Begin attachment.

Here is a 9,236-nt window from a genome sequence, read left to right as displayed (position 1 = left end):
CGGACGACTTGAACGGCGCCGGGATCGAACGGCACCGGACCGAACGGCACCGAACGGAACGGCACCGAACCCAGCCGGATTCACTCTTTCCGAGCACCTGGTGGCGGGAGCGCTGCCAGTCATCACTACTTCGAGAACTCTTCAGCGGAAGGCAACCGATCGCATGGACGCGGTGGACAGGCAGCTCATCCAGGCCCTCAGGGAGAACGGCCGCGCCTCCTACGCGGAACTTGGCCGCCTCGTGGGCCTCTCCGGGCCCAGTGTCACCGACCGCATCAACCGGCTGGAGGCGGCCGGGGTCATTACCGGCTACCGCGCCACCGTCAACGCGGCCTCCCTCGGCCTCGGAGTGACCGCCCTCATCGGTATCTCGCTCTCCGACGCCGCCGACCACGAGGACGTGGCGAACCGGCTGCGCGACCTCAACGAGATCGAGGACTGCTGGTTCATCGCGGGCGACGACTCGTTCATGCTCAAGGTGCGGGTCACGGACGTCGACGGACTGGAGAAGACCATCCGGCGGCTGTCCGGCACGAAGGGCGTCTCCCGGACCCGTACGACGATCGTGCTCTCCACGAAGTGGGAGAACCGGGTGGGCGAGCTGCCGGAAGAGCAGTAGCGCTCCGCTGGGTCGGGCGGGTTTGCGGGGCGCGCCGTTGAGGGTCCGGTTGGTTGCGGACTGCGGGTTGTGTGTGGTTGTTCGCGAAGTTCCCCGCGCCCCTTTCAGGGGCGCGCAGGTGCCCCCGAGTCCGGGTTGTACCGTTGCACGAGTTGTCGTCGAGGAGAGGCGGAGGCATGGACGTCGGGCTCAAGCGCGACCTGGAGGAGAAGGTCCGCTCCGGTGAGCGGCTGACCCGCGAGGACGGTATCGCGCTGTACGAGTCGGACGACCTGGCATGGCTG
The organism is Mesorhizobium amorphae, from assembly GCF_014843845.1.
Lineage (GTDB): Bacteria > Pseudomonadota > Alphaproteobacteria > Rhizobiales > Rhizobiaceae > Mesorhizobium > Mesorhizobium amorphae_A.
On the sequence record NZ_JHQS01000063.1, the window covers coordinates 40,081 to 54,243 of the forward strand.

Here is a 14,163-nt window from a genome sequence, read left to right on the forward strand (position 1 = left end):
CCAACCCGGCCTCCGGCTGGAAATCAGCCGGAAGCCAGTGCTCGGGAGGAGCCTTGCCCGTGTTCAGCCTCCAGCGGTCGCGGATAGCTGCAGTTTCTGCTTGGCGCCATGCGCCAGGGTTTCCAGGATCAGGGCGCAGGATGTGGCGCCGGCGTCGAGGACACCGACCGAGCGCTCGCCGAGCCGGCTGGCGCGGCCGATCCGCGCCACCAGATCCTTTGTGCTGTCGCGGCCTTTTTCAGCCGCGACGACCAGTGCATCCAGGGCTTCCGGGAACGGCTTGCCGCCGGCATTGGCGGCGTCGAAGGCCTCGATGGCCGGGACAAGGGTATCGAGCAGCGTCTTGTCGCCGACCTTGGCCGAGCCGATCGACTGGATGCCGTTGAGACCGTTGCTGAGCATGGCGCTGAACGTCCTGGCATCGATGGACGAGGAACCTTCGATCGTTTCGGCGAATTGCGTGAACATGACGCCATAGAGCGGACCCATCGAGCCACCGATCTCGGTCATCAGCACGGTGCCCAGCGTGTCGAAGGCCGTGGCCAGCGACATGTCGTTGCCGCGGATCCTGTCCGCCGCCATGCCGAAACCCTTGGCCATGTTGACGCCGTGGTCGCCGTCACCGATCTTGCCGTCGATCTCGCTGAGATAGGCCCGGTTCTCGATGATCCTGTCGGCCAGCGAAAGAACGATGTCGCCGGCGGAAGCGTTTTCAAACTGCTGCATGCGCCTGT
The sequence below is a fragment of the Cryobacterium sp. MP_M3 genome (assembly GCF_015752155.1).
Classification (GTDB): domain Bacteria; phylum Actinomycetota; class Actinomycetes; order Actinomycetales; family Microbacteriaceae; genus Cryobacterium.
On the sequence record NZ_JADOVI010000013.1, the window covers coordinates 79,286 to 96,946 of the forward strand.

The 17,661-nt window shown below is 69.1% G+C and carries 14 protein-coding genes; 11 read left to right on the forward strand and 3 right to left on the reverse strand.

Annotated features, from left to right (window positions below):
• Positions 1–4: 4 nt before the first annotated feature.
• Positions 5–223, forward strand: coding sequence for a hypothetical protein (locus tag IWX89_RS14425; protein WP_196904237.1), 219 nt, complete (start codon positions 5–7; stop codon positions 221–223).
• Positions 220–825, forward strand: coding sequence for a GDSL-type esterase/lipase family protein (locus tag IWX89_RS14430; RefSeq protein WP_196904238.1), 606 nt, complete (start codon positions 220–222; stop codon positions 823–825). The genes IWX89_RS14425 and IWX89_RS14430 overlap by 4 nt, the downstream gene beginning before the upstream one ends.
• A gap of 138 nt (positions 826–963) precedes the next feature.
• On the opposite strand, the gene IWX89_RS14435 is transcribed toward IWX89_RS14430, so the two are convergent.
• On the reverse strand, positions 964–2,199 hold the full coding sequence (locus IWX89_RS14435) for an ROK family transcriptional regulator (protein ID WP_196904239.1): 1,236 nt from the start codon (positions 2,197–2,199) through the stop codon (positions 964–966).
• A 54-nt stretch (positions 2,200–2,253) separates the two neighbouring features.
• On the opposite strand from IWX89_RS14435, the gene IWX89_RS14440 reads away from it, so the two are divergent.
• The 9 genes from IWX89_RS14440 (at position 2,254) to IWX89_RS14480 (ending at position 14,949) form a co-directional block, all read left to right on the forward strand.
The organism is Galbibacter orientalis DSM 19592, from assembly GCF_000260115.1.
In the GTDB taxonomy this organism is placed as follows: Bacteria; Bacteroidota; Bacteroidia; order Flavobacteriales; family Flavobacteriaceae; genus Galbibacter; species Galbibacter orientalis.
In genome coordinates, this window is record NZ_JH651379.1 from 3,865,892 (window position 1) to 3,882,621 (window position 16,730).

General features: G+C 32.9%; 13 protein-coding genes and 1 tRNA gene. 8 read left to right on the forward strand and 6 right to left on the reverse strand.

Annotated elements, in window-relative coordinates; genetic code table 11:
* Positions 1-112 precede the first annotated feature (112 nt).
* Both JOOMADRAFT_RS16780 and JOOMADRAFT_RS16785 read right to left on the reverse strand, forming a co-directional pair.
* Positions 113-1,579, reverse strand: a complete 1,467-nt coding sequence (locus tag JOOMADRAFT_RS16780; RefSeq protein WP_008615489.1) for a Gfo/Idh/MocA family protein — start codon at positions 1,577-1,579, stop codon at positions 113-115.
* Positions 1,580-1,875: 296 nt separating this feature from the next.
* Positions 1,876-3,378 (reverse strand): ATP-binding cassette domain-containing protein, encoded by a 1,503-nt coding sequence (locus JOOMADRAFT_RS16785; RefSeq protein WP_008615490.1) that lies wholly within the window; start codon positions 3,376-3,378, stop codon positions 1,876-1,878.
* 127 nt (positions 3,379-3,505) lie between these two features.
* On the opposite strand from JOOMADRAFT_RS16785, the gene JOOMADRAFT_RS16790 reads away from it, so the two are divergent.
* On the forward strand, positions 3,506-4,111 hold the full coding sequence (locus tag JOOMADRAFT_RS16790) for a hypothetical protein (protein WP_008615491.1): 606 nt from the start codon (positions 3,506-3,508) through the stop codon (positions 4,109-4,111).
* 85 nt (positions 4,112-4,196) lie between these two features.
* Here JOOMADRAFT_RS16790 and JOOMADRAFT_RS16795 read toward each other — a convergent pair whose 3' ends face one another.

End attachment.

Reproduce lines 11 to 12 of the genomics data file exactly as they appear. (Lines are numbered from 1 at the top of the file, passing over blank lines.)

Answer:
The 17,661-nt window shown below is 69.1% G+C and carries 14 protein-coding genes; 11 read left to right on the forward strand and 3 right to left on the reverse strand.

Annotated features, from left to right (window positions below):